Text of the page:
He was born on 3rd August 1908 in Gniezno. After graduating from Male Teacher Seminar in Rogoźno nearby Poznań, he passed his school-leaving examination. Then he started to work as a teacher at school in Rydułtowy in Rybnik district in Upper Silesia where he worked till the outbreak of the Second World War. In 1917 he became a member of Scout Team in Gniezno and in autumn 1928 he became a founder and a leader of the III Józef Poniatowski Male Scout Group attached to Primary School number 3 in Radoszowy. In subsequent years he acted in the scouts, first as a scout instructor and from 1934 as a sub-scoutmaster. From 1933 till 1936 he was the Commander of the Detachment Polish Scouting Association in Rydułtowy. From 1937 till 1939 he studied extramurally pedagogy and philosophy at Jagiellonian University in Cracow.
In Rydułtowy he met Maria Gaszyńska and on 1st August 1931 they got married. In 1934 his daughter Krystyna was born and a year later his son Aleksander. At the end of August 1939 he with his family went to Straconka (a district of Bielsko-Biała now) where his parents-in-law lived. At the outbreak of the war he tried to join Polish military squads: In the morning rumours spread that an officer cadet arrived on the horse at the forester’s named Żmija and he ordered all the men over 18 to go to the Soła river and sign up for Army Recruiting Command. (…) we crossed the Soła river climbing the summits but when we got to Kęty, the Polish state authorities were not there – Marian Główka recalled. From Kęty he got to Równe where he found out that the Soviet Army were entering Poland and he decided to come back to his wife and children. At the end of October after his coming back to Straconka and after registering and registration in Arbeitsamt in Bielsko he tried to find work without success.
(…) On 24th April 1940 a month after the birth of our third child Andrzej, at 3.00 in the morning, the house in which we lived was surrounded by the SS officers. Their officer came into the kitchen and he read personal information using the book held in his hand and next he said a formula „Sind Sie verhaftel” – you are arrested. Accompanied by two SS-men I was taken to the restaurant in Straconka where 11 men arrested before, were standing facing the wall and with their hands up. I was the twelfth. They were still looking for the headmaster’s son but as he had escaped, his father – Gustaw Kleja – was brought as a hostage. He was supposed to be the hostage till his son came forward. When after 24 hours his son appeared, they were both arrested and then taken to the camp.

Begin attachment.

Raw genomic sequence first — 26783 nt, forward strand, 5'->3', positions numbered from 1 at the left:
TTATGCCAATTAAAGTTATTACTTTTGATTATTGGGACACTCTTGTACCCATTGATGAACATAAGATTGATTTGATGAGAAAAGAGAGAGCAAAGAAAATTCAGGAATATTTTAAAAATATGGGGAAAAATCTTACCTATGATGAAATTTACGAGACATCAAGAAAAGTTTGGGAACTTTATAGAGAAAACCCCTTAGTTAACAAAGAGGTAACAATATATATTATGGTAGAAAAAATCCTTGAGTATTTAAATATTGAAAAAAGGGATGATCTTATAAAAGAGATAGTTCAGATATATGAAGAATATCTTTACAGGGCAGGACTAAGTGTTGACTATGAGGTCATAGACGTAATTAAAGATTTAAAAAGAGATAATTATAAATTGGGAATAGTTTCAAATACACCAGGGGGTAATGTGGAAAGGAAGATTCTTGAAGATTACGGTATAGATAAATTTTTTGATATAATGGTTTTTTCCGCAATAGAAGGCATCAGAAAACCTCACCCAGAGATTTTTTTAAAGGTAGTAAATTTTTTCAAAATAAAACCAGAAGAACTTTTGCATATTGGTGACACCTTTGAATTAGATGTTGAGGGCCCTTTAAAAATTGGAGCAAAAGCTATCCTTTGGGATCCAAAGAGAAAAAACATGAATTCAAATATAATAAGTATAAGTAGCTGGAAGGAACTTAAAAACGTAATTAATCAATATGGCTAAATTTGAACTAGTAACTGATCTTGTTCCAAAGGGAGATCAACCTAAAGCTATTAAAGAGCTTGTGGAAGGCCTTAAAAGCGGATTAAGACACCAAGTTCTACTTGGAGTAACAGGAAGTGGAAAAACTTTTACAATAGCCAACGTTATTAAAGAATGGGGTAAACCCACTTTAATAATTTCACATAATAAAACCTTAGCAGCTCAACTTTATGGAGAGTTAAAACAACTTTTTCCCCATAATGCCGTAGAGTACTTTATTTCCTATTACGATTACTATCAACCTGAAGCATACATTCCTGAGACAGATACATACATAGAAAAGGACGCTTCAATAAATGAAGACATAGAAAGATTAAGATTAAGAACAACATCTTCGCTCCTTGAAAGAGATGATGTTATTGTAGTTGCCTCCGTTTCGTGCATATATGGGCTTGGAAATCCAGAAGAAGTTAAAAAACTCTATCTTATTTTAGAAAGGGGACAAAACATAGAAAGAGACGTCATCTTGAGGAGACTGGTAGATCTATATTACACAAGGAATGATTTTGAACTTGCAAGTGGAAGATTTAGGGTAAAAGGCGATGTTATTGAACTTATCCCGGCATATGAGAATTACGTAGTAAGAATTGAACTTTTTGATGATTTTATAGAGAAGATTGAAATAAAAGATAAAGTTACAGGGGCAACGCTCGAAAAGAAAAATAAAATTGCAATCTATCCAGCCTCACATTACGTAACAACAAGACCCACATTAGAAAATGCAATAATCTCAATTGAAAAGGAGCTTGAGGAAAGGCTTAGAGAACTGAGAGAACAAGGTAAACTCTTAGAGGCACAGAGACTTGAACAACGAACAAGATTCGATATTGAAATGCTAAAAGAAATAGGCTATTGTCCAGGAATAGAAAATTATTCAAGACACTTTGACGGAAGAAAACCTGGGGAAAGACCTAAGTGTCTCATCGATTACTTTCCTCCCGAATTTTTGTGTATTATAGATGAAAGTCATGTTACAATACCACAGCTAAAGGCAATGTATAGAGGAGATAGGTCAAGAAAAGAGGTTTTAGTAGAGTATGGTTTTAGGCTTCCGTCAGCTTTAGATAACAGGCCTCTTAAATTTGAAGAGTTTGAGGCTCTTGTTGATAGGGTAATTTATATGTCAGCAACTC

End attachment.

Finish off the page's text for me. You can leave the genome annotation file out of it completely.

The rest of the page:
The arrested were taken from Straconka to prison in Bielsko and then to the transition camp in the Thonet Mundus bentwood furniture factory in Cieszyn. “Death’s Heads” made us enter into the big room using the iron spiral stairs, it probably was not used for a long time because there were a few centimetres of dust on the floor. There was a command: “hein legen” – “lie down” – facing the dust! The interrogation started but in fact it was a German “play”! They hit the rascal with the riding whip and demanded that they stood at attention and answered the questions.
The mayor of Bielsko informed in the letter dated on the 7th of May 1940 that Marian Główka had been arrested because of political reasons. Next the family got a letter from which it appeared that he was in the Dachau concentration camp and got the 6638 camp number. When her husband was kept prisoner, his wife with their children lived off her outwork and her parents’ help. She regularly sent money transfers to her husband’s next places of stay in the Mauthausen-Gusen, Dachau, Auschwitz, Gross-Rosen and Hersbruck camps. Marian Główka managed to survive the death march from the Hersbruck camp to the Dachau camp from 3rd till 27th April 1945. Two days later the camp was liberated by American Army. After regaining his freedom he founded and ran schools for children of Polish former forced labourers in Karlsfeld and Freiman nearby Munich. He came back to Poland in September 1945. He still worked as a teacher, he died in 1975.